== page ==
Fig. 3. Average summer air-temperature reconstruction at 3850m a.s.l. in the Ortles mountain area during the period 1864–2009.

We also attempted to reconstruct the preliminary 2003-09 mass balance, b n, of Alto dell’Ortles. Based on our previous snow-cover observations in the Ortles-Cevedale massif (Carturan, 2010), each mass-balance year was assumed to start on 1 September and end on 31 August. We used a simple model employing two functions to estimate the total accumulation, c t, and the melt component, a t, by adopting daily time-steps:

(1)

where P s is the precipitation recorded at 1910m a.s.l. in the underlying village of Solda (˜4km from the summit of Ortles mountain) and T max is the daily maximum air temperature reconstructed for the Ortles mountain area at 3830 m a.s.l.

The component c t was parameterized as c t = K pPs, where K p = 1.71 is the ratio between the snow accumulated (measured in w.e.;see below) on Alto dell’Ortles at 3830 m during the 2008/09 winter and the total precipitation recorded in Solda over the same period. K p is assumed to be constant and accounts for vertical precipitation gradients and snow redistribution effects. The component a t was calculated using the degree-day approach (Ohmura, 2001; Hock, 2003), where a t = K aTmax (K a is the melt factor). The value of K a= 1.7 mm °C-1 was found by calibrating the model with the 2009 summer mass balance measured on Alto dell’Ortles, as discussed below.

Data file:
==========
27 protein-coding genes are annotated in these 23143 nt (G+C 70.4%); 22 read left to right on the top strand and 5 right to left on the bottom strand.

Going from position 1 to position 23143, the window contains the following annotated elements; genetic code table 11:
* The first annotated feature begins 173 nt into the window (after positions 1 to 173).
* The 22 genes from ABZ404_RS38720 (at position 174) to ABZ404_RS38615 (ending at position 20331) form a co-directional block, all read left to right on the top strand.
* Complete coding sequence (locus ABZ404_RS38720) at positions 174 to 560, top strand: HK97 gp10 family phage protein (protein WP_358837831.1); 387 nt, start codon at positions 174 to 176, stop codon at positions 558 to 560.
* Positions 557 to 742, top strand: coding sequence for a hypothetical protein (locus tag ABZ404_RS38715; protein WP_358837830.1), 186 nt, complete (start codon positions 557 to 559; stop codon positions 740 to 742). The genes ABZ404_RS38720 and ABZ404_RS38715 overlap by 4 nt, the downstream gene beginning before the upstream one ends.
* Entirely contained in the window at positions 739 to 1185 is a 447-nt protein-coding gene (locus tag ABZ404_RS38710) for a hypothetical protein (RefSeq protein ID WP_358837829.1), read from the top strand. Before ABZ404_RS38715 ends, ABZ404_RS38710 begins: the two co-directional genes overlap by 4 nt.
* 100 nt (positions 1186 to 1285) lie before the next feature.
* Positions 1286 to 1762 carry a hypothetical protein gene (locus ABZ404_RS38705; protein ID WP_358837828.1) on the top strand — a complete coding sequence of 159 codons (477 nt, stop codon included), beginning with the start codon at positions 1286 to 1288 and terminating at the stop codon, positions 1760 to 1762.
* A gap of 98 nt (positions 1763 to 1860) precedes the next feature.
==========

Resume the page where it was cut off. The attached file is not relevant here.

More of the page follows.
We emphasize that this modeling scheme constitutes just a first attempt to reconstruct the mass balance of Alto dell’Ortles. Clearly, further studies are required to perform more accurate calculations. In particular, local vertical temperature and precipitation gradients, snow redistribution, albedo and internal accumulation processes (melting, percolation and refreezing) require further investigation, as does the behavior of the meteorological variables at high altitude in the Eastern Alps.

Shallow core